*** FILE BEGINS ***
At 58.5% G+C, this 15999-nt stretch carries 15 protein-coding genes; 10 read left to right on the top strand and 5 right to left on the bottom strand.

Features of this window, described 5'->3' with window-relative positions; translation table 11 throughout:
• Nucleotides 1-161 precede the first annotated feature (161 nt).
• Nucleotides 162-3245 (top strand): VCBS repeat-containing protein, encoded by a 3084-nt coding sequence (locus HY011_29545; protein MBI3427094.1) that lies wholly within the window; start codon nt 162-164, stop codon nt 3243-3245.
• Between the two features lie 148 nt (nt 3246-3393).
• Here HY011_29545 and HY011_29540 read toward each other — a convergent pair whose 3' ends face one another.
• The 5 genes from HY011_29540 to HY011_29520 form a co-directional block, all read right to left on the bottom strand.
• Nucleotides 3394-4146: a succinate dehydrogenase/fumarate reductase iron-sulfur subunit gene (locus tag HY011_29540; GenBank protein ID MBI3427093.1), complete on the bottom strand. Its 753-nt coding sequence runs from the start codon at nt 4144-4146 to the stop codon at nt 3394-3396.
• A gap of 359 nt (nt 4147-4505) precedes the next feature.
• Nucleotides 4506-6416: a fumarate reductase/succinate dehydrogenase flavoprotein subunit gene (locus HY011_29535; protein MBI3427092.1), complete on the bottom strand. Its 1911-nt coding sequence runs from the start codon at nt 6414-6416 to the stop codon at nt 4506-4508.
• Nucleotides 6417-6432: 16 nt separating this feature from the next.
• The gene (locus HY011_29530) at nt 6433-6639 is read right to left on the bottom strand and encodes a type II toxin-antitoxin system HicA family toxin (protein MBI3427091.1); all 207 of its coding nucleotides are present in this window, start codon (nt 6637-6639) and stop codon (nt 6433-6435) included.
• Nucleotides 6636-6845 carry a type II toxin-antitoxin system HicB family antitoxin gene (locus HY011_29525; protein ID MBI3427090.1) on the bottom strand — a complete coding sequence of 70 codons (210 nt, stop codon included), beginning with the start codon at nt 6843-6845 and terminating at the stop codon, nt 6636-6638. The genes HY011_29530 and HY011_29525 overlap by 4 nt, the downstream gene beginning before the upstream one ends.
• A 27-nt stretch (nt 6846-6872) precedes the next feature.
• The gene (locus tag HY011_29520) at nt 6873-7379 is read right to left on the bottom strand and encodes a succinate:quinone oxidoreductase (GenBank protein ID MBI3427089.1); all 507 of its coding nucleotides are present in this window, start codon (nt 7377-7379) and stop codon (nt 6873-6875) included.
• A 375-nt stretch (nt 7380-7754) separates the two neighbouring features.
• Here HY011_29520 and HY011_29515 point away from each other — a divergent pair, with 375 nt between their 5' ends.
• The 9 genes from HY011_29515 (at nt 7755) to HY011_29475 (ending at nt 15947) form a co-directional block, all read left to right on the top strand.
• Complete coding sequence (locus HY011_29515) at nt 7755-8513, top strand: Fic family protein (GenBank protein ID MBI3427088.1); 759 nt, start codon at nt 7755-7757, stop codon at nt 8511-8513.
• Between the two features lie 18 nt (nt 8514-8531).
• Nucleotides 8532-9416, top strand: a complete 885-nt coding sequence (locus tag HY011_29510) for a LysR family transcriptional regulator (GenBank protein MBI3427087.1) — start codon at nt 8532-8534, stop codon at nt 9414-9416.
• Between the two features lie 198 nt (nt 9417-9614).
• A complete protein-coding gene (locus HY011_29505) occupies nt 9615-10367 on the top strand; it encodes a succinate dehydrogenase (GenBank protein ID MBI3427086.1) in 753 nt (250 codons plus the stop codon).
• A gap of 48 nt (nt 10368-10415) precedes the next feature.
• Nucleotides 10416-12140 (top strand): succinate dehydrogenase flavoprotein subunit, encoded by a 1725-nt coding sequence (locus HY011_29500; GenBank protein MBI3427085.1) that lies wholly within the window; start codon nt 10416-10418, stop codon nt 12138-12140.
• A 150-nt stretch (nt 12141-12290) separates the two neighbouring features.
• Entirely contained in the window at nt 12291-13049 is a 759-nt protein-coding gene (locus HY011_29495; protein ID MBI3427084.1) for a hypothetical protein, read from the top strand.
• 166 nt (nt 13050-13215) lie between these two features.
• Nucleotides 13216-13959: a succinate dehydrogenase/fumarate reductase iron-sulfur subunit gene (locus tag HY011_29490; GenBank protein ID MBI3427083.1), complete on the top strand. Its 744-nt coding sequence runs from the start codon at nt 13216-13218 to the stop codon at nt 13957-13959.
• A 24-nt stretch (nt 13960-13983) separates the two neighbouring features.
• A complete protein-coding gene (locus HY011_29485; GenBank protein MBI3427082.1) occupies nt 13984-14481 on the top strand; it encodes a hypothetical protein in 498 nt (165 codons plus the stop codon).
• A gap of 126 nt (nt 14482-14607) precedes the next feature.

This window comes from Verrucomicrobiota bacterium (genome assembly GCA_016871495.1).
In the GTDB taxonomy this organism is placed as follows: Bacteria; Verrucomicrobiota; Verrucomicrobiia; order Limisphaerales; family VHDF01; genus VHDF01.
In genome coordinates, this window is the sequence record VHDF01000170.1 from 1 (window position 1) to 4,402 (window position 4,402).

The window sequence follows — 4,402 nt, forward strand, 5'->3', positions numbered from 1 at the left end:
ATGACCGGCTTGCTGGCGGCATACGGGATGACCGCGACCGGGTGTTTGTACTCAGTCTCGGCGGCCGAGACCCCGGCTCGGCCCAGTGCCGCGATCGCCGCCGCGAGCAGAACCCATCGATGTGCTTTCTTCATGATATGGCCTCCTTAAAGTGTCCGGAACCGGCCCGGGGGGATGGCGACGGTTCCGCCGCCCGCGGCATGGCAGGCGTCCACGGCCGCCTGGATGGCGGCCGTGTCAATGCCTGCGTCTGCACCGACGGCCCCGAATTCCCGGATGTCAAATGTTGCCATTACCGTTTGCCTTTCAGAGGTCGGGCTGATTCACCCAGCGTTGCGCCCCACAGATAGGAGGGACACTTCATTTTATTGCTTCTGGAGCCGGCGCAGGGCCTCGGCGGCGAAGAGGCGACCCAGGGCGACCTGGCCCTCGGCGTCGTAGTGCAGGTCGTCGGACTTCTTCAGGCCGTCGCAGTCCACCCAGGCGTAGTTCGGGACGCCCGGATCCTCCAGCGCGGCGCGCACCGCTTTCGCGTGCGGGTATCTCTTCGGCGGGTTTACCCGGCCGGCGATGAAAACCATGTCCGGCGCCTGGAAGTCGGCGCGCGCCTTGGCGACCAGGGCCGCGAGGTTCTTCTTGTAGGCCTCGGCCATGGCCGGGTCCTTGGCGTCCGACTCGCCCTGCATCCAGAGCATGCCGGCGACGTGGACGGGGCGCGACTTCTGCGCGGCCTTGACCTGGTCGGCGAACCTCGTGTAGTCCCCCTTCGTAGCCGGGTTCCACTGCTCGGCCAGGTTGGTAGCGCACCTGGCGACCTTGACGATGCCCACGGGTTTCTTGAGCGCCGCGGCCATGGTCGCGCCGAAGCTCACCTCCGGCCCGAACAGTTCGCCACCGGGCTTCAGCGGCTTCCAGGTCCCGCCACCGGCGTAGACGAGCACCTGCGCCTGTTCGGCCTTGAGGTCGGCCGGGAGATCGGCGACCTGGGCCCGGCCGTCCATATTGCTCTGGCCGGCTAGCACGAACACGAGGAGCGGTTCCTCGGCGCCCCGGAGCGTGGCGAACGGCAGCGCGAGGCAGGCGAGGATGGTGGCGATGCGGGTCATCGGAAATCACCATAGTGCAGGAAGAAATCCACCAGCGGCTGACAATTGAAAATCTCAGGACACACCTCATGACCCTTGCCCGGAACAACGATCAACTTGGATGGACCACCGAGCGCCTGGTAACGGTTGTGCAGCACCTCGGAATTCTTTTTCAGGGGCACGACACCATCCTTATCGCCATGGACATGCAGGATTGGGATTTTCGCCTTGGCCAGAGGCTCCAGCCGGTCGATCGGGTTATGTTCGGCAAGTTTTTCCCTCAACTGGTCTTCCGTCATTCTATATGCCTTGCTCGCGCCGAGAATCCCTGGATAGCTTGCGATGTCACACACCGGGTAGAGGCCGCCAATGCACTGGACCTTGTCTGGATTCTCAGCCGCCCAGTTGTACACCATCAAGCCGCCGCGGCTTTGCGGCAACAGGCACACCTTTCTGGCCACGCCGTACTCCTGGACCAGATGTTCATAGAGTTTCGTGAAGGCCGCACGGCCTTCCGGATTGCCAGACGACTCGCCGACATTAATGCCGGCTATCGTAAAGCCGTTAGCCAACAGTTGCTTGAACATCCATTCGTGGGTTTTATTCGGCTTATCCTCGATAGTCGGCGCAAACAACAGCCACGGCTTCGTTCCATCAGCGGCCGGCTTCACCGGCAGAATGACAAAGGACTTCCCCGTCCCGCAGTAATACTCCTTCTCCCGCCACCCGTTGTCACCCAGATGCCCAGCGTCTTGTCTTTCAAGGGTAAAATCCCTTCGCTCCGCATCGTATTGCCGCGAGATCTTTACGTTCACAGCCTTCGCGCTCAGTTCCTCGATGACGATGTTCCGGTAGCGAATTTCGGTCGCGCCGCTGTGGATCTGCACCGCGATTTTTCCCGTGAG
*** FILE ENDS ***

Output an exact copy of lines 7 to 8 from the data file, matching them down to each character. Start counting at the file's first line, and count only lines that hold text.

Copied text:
• The 5 genes from HY011_29540 to HY011_29520 form a co-directional block, all read right to left on the bottom strand.
• Nucleotides 3394-4146: a succinate dehydrogenase/fumarate reductase iron-sulfur subunit gene (locus tag HY011_29540; GenBank protein ID MBI3427093.1), complete on the bottom strand. Its 753-nt coding sequence runs from the start codon at nt 4144-4146 to the stop codon at nt 3394-3396.